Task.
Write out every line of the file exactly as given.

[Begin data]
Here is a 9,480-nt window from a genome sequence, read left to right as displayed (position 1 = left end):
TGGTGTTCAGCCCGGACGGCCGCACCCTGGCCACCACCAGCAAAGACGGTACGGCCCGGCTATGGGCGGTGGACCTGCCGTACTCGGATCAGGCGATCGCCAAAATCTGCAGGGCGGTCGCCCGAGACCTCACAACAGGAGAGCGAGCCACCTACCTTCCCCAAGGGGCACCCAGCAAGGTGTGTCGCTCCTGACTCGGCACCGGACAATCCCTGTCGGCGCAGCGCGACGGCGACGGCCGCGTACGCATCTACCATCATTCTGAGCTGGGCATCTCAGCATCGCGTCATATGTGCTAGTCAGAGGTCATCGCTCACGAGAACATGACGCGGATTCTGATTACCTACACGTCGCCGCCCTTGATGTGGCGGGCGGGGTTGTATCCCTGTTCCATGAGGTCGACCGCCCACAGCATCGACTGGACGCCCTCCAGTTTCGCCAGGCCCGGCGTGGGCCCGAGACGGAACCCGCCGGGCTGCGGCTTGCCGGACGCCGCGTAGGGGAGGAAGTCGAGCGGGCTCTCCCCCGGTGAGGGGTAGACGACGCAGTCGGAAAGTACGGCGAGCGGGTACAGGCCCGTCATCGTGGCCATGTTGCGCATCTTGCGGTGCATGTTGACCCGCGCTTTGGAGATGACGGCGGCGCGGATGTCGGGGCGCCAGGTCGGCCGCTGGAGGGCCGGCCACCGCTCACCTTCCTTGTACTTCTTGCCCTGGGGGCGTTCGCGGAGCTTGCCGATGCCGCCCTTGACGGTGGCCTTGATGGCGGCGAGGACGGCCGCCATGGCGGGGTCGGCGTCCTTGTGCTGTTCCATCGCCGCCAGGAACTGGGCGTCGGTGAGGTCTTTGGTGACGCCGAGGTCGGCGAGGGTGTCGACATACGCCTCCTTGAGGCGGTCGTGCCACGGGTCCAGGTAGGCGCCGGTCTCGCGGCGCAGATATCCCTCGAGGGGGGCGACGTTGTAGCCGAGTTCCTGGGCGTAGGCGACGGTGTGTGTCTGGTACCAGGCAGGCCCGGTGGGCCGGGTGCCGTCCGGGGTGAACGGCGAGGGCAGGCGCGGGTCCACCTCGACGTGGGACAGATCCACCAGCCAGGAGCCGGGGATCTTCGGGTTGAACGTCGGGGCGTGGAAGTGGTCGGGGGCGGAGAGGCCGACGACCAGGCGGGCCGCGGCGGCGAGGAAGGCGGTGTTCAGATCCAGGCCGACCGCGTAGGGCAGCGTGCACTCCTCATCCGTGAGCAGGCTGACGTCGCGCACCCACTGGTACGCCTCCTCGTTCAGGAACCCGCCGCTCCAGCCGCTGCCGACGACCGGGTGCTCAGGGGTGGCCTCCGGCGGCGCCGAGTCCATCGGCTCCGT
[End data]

Here is a 9,480-nt window from a genome sequence, read left to right as displayed (position 1 = left end):
TGGTGTTCAGCCCGGACGGCCGCACCCTGGCCACCACCAGCAAAGACGGTACGGCCCGGCTATGGGCGGTGGACCTGCCGTACTCGGATCAGGCGATCGCCAAAATCTGCAGGGCGGTCGCCCGAGACCTCACAACAGGAGAGCGAGCCACCTACCTTCCCCAAGGGGCACCCAGCAAGGTGTGTCGCTCCTGACTCGGCACCGGACAATCCCTGTCGGCGCAGCGCGACGGCGACGGCCGCGTACGCATCTACCATCATTCTGAGCTGGGCATCTCAGCATCGCGTCATATGTGCTAGTCAGAGGTCATCGCTCACGAGAACATGACGCGGATTCTGATTACCTACACGTCGCCGCCCTTGATGTGGCGGGCGGGGTTGTATCCCTGTTCCATGAGGTCGACCGCCCACAGCATCGACTGGACGCCCTCCAGTTTCGCCAGGCCCGGCGTGGGCCCGAGACGGAACCCGCCGGGCTGCGGCTTGCCGGACGCCGCGTAGGGGAGGAAGTCGAGCGGGCTCTCCCCCGGTGAGGGGTAGACGACGCAGTCGGAAAGTACGGCGAGCGGGTACAGGCCCGTCATCGTGGCCATGTTGCGCATCTTGCGGTGCATGTTGACCCGCGCTTTGGAGATGACGGCGGCGCGGATGTCGGGGCGCCAGGTCGGCCGCTGGAGGGCCGGCCACCGCTCACCTTCCTTGTACTTCTTGCCCTGGGGGCGTTCGCGGAGCTTGCCGATGCCGCCCTTGACGGTGGCCTTGATGGCGGCGAGGACGGCCGCCATGGCGGGGTCGGCGTCCTTGTGCTGTTCCATCGCCGCCAGGAACTGGGCGTCGGTGAGGTCTTTGGTGACGCCGAGGTCGGCGAGGGTGTCGACATACGCCTCCTTGAGGCGGTCGTGCCACGGGTCCAGGTAGGCGCCGGTCTCGCGGCGCAGATATCCCTCGAGGGGGGCGACGTTGTAGCCGAGTTCCTGGGCGTAGGCGACGGTGTGTGTCTGGTACCAGGCAGGCCCGGTGGGCCGGGTGCCGTCCGGGGTGAACGGCGAGGGCAGGCGCGGGTCCACCTCGACGTGGGACAGATCCACCAGCCAGGAGCCGGGGATCTTCGGGTTGAACGTCGGGGCGTGGAAGTGGTCGGGGGCGGAGAGGCCGACGACCAGGCGGGCCGCGGCGGCGAGGAAGGCGGTGTTCAGATCCAGGCCGACCGCGTAGGGCAGCGTGCACTCCTCATCCGTGAGCAGGCTGACGTCGCGCACCCACTGGTACGCCTCCTCGTTCAGGAACCCGCCGCTCCAGCCGCTGCCGACGACCGGGTGCTCAGGGGTGGCCTCCGGCGGCGCCGAGTCCATCGGCTCCGT